Norwegian oil and gas giant Statoil AS has set the ball rolling on a subsea well maintenance initiative that aims to yield yearly savings of as much as 1 billion kroner for 9 fields off Norway. Eighteen companies have signed up to the so-called "efficient well intervention program" which will cover Statoil's Statfjord, Gullfaks, Åsgard, Norne, and Heidrun fields, as well as the Tordis, Vigdis, and Borg developments operated by compatriot Norsk Hydro AS.
The project has been spurred by the anticipated declining economics of employing drilling rigs for well workovers on some 200 wells on these Norwegian offshore fields in the next few years. Subsea wells, which are responsible for some 60% of present Norwegian offshore output, are currently maintained with the aid of rigs already at work on drilling assignments in the relevant area.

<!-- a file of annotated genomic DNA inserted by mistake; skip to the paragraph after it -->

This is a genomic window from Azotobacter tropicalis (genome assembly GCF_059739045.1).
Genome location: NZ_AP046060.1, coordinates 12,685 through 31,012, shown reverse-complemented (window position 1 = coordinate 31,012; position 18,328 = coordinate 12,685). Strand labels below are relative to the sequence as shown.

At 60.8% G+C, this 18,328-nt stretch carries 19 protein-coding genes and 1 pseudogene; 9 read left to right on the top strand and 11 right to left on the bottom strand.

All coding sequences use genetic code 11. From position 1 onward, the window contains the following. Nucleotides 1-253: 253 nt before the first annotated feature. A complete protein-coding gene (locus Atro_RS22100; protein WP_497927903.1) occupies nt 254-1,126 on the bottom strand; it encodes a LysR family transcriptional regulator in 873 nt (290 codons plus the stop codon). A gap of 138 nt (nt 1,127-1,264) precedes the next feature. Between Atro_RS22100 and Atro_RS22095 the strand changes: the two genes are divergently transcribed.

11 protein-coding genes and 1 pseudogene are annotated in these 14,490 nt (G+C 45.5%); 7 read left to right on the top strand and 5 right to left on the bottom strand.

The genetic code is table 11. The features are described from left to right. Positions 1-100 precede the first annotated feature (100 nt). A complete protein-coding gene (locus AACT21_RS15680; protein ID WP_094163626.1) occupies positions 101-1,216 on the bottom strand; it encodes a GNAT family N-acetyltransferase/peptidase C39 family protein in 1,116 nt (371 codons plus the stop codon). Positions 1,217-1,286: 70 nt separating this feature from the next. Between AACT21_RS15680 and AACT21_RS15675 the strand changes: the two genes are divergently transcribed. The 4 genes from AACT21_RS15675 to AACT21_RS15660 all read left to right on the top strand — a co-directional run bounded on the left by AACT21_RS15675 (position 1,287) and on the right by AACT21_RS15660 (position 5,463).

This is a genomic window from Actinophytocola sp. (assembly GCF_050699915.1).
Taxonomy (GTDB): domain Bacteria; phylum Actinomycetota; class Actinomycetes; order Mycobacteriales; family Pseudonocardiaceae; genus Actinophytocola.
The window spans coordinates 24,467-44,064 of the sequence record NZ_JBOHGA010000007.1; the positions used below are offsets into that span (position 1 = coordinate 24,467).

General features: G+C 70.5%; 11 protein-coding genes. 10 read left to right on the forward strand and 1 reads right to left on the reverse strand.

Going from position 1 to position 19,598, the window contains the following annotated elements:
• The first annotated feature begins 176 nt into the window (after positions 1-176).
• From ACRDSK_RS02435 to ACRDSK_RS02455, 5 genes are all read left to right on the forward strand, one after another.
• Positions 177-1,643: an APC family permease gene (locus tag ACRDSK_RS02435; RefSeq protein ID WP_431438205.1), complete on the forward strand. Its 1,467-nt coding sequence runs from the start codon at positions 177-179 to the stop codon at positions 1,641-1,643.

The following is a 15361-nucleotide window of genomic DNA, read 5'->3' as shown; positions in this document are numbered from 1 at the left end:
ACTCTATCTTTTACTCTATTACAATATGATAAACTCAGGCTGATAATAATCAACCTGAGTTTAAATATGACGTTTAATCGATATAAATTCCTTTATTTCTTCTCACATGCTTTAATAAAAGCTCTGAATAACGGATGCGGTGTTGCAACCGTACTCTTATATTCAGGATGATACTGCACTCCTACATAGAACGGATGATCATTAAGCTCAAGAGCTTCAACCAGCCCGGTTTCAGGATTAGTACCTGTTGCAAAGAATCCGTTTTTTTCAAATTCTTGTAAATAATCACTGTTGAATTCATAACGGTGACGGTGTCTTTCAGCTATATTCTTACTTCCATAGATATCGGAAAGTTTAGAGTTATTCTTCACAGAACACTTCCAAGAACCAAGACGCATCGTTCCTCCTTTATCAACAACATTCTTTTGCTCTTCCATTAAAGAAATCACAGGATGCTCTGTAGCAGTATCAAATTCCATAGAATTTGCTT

"Permanent access to rigs and vessels is the best guarantee that the necessary equipment is available at all times to keep the wells in regular production," said project manager Arne Erichsen, adding that each of these wells needs a workover about every 4 years.
Although wells are still being drilled in most of the licenses covered by the project, this phase is expected to wind down starting in 2003, after which vessels will have to be specially hired for intervention and maintenance of the 200 subsea wells on these fields.
"The collaborating companies stand to gain substantially by concluding long-term charters for a combination of light units and rigs," said Erichsen.